Chocolate, that is, dark chocolate, runs a close second. There was a time when a box of chocolates could sit in my house for months and I would never eat even one piece. Those days, it seems, are gone forever. I blame menopause for my current cravings for chocolate. And I keep quite a lot of it around, especially chocolate-covered almonds and Trader Joe?s minipretzels smothered in dark chocolate. Again, the house rule is portion control. Four almonds or two pretzels a day or out they go.

Strategic Rationing
Having heard too many stories about children whose parents forbid them to have any treats who then sneak and hoard the forbidden fruit at every opportunity, I chose a different approach with my sons. Nothing was forbidden, but some foods were just not readily available.

We kept no candy, soda, chips or sugary cereals in the house. But the boys could order soda when we dined out and eat any cereal they wanted when they spent the night at a friend?s house. And every Saturday, we gave them money to buy a bar of any candy they wanted.

At first, they nursed that candy bar for hours. But after a few months, the candy was nowhere to be seen. Without a word from any adult, they had decided to use the money to buy knishes instead.

What amazes me more than anything is that at age 38, my sons still have no interest in candy; do not drink soda; rarely have cake, pie or cookies; and have no trouble keeping their hands out of a bowl of chips. As with their mother, their main treat is ice cream, which at least has some redeeming nutritional value.

Overcoming Temptation
The philosophy of controlled indulgence goes beyond treats. I apply it across the board, in all occasions when I might otherwise be tempted to overindulge.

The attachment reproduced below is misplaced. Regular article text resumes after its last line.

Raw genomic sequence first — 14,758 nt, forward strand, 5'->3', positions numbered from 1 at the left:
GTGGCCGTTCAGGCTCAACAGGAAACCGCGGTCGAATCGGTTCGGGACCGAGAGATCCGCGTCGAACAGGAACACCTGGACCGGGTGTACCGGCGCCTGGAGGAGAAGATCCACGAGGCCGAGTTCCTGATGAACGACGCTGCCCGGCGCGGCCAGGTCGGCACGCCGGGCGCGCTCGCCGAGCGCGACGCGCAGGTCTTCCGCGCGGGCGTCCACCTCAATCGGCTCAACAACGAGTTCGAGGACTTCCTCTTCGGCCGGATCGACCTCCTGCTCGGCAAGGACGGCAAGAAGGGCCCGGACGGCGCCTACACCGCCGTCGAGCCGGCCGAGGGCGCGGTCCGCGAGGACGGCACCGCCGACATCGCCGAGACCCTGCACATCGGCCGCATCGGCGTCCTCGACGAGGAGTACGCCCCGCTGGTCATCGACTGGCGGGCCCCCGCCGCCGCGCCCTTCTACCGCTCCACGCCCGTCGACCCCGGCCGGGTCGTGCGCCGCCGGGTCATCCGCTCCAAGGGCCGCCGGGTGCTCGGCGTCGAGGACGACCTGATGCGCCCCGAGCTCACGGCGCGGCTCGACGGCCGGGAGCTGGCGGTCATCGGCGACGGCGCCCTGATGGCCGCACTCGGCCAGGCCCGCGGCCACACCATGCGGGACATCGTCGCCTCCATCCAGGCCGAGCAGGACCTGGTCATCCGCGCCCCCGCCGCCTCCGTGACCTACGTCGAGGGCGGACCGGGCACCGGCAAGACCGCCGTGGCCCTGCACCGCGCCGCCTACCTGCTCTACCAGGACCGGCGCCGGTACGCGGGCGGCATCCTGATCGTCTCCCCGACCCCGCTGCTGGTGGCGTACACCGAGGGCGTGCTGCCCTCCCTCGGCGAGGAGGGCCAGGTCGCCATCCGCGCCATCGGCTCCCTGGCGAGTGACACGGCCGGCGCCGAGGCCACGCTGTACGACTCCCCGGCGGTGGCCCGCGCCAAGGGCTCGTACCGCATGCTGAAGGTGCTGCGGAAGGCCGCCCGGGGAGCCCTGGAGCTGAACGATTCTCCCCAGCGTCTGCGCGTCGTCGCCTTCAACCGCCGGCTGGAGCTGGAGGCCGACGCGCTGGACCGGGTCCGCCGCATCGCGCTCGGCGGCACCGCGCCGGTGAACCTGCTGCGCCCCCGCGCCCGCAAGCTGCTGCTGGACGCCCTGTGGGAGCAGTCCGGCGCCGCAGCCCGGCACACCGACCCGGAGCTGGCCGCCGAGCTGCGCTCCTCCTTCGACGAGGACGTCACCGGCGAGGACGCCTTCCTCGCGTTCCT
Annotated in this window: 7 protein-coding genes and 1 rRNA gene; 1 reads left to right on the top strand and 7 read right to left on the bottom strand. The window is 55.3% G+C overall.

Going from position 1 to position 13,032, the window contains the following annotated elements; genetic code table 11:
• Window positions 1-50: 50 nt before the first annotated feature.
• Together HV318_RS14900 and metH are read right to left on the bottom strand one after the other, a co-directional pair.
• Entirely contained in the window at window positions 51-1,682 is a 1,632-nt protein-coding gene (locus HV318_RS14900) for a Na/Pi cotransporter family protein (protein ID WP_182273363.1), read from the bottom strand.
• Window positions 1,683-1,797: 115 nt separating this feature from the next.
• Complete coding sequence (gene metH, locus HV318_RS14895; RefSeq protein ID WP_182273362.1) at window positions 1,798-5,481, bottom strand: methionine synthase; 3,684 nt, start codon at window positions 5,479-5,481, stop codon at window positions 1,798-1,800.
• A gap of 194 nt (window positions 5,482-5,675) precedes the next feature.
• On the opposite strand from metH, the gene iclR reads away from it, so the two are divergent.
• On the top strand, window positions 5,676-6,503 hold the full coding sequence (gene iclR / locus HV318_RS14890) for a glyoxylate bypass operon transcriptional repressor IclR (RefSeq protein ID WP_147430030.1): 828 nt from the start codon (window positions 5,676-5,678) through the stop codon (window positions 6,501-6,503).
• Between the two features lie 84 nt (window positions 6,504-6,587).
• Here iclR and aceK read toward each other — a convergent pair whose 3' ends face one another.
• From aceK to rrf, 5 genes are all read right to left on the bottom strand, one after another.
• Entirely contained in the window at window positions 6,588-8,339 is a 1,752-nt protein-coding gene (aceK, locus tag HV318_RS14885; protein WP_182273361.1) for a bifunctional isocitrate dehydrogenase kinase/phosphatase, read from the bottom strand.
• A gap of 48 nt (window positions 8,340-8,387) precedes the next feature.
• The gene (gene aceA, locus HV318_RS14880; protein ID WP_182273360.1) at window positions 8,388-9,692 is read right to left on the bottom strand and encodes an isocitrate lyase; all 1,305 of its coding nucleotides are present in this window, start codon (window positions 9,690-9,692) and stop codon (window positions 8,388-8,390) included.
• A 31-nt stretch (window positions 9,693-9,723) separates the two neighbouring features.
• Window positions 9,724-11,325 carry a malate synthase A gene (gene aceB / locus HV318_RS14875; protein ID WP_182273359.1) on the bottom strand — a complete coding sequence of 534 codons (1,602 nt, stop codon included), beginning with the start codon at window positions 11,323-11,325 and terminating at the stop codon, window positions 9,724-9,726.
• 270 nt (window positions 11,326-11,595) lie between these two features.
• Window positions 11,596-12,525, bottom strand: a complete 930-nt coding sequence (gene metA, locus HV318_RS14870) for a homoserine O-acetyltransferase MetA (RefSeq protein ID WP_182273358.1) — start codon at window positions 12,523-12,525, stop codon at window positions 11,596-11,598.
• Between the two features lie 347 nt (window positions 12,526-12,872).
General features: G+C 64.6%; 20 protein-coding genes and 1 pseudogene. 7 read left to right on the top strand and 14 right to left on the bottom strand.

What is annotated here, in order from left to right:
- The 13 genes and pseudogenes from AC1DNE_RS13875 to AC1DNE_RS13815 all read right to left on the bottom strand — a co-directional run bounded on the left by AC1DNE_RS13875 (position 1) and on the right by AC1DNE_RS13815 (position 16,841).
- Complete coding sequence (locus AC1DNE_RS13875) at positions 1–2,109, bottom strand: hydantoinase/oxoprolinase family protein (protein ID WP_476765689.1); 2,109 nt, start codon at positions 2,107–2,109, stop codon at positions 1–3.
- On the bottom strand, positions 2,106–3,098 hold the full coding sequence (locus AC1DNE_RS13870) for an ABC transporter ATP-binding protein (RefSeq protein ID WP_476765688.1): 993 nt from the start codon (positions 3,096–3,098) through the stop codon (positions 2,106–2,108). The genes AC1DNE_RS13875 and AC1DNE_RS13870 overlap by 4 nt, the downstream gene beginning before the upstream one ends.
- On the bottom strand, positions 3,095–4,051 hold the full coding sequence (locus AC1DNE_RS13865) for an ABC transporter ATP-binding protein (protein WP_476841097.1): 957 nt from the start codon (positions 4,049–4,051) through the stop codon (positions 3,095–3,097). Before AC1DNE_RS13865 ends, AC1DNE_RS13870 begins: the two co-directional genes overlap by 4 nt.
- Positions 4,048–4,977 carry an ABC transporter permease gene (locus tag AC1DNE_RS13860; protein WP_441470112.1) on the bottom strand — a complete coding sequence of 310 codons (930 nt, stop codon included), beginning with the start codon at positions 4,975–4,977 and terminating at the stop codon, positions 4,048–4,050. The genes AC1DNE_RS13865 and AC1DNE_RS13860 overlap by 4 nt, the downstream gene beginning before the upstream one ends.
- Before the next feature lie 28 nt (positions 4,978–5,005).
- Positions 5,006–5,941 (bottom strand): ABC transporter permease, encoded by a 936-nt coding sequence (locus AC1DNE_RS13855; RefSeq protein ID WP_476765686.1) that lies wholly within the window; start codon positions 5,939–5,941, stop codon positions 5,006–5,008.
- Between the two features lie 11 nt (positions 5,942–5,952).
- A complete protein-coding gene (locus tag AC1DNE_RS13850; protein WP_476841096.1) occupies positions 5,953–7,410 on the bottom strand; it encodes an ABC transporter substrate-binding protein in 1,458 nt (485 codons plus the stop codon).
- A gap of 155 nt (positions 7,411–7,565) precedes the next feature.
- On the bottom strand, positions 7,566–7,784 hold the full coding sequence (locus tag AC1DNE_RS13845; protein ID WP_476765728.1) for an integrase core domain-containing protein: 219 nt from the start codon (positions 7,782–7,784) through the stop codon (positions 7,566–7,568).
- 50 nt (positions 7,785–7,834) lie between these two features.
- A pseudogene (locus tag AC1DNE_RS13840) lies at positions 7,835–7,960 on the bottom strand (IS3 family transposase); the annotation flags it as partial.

For example, at events where food is served buffet style, I start by surveying the entire selection before I get in line to fill my plate. That way, I don?t take everything that is offered. Instead, I end up only with foods I am most likely to enjoy without straying too far from my dietary goals. When salad is among the offerings, I pile it on the plate first, leaving less room for some of the more caloric selections.

Because fruit is usually among the dessert offerings, I eat that first so I have less room and desire for higher-calorie choices.

Sit-down dinners can be more of a challenge. They usually start with salad, and I am not shy about requesting dressing on the side and a second serving if one might be available. I tend to eat all of everything I like, including dessert, but I do not waste calories on food that is not very good. I routinely scrape off sauces, remove the skin from chicken and skip stuffings (unless fellow diners say it?s scrumptious).

I do not count calories or make lists of everything I eat each day. In fact, I have no idea how many calories I consume on a typical day. I eat for enjoyment ? foods that I like, most of which happen to be good for me, and in quantities that I find satisfying.

Rather than counting calories, I monitor my weight. I step on the scale every morning before breakfast. If I start to gain, I cut back a little on portions. But consistent with my philosophy of limitation, not deprivation, I don?t cut out my treats.
Replying is not possible. This forum is only available as an archive.